A tasty schnitzel may be the only thing that satisfied Theresa May in Salzburg. She's left an EU informal summit having been told to give ground on trade and the Irish border by November.
The bloc says it's ready for a no-deal scenario, if not.
May said her "Chequers" proposals for trade with the EU were the only way forward.
But French President Emmanuel Macron countered: "The proposals in their current state are not acceptable, especially the economic element. The Chequers plan cannot be 'take it or leave it'."
May promises new proposals to reassure Dublin that it would not get a "hard border" with Northern Ireland but warned she could live with a no-deal outcome.
"There is no counter proposal on the table at the moment that actually deals, delivers on what we need to do and respects the integrity of the United Kingdom and respects the result of the referendum, that's what we've put forward," she said.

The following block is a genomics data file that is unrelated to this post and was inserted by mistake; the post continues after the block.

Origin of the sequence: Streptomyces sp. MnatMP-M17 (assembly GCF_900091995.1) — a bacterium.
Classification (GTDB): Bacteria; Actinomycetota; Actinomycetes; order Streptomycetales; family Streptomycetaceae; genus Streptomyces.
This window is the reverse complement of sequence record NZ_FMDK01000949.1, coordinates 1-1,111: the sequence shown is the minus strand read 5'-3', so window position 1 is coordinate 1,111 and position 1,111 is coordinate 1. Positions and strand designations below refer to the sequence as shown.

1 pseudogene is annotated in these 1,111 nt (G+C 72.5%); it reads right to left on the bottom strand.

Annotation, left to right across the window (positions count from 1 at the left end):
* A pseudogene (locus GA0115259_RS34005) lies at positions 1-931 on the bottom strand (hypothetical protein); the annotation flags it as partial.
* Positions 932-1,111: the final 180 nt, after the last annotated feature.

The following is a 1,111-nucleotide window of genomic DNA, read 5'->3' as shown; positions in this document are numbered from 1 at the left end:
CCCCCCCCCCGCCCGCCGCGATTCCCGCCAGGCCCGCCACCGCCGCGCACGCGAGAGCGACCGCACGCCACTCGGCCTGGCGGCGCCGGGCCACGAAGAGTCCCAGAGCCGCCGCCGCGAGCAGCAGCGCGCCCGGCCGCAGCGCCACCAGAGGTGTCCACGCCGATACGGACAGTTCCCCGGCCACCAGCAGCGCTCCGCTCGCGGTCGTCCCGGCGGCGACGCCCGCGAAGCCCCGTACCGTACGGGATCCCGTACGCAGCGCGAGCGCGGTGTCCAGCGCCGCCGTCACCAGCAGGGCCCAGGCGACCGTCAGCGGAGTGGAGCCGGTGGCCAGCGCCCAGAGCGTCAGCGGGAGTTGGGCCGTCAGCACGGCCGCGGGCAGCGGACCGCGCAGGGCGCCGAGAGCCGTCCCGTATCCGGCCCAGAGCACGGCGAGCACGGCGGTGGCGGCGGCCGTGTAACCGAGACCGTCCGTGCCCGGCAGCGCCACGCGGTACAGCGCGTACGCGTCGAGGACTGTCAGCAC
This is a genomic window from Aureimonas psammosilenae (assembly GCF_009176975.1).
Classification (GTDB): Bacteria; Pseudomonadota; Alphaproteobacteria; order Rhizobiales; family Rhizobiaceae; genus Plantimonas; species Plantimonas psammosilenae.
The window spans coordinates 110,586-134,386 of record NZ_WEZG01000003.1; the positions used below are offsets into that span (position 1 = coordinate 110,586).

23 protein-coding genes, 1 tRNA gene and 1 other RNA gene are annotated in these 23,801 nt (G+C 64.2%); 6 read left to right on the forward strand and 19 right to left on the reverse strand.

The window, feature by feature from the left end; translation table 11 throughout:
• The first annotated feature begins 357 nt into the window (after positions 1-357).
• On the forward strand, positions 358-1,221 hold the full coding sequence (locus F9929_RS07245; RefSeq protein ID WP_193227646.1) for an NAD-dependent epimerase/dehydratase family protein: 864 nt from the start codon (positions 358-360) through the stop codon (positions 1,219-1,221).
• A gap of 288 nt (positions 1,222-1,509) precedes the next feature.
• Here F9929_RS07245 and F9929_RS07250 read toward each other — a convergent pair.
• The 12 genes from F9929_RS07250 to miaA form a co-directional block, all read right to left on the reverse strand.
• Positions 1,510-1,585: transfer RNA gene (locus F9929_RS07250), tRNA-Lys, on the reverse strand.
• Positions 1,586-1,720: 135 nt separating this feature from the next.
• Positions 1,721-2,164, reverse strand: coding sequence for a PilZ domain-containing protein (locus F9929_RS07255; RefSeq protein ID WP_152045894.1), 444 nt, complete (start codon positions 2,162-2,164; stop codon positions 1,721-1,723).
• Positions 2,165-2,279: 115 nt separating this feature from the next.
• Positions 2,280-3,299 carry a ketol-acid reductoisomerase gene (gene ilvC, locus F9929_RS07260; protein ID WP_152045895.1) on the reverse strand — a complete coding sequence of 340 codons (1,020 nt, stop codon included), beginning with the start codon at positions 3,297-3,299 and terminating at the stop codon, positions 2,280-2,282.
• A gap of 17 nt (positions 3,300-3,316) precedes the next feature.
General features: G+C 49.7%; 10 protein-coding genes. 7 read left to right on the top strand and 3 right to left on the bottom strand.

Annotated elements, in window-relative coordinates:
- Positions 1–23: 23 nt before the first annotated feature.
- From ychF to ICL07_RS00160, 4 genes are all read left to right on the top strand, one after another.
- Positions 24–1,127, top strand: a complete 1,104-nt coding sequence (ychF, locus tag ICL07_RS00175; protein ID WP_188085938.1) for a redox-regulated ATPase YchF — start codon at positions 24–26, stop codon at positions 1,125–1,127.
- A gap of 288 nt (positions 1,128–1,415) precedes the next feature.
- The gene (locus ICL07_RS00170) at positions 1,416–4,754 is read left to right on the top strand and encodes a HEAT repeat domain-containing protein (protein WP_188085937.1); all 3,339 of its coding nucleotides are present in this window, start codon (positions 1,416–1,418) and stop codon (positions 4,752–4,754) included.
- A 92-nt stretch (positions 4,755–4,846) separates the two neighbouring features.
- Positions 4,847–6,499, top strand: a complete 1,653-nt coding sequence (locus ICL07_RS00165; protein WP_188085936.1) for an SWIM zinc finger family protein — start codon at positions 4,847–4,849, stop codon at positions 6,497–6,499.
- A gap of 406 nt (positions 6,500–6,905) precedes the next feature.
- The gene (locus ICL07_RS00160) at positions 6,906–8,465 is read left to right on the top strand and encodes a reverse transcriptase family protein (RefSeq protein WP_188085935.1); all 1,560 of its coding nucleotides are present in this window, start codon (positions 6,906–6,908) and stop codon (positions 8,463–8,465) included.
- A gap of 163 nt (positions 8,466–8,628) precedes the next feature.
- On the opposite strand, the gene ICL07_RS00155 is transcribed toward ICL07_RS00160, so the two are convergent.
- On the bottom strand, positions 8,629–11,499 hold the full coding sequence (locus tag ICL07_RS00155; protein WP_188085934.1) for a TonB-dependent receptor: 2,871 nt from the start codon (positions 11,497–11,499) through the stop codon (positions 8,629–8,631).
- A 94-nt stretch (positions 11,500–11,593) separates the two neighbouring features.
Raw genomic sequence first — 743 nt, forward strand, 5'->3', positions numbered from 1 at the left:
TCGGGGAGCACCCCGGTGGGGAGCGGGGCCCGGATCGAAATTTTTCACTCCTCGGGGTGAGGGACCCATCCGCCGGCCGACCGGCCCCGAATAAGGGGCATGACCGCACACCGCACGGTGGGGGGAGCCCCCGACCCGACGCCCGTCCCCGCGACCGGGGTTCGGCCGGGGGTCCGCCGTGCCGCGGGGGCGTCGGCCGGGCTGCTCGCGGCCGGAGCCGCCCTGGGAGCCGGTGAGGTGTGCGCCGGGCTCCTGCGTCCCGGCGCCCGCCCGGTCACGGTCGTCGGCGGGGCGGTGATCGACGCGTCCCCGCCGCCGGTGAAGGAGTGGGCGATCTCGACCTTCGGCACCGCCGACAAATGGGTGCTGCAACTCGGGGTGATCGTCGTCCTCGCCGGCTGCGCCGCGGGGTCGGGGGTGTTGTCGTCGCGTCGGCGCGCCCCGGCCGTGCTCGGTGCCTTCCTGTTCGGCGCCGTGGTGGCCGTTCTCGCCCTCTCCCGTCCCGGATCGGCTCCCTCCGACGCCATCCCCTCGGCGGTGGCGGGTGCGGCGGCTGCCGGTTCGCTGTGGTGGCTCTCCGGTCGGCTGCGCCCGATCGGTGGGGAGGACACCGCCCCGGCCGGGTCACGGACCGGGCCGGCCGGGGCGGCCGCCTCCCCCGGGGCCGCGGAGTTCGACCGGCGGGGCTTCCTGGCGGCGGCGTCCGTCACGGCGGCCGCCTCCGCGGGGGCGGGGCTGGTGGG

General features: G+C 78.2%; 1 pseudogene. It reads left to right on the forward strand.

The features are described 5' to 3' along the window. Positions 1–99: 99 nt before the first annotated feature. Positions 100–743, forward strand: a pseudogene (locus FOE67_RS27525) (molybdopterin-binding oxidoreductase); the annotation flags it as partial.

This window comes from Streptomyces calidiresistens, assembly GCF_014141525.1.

The EU Commission president was jovial as he sought to reassure over a possible no-deal Brexit.
Jean-Claude Juncker commented: "A no deal is not my working assumption. But would it happen, than we are prepared. Because the Commission prepared in detail all the elements of consequences of a no deal which could be entailed by a no deal. So don't worry, be happy, don't worry. "
Migration was also on the menu - with Austria pushing for boats to be stopped at source.
"In an ideal case, it could happen, as in the case of Egypt, that the boats will not be launched in the first place. Its an objective that we are coming closer to now than a year ago. Three years ago these ideas were condemned as radically right-wing, but now more and more countries support it," said Austrian Chancellor Sebastian Kurz.
Migration continues to divide the bloc, with members at odds over ways to tackle it. And all this amid those challenges surrounding Brexit.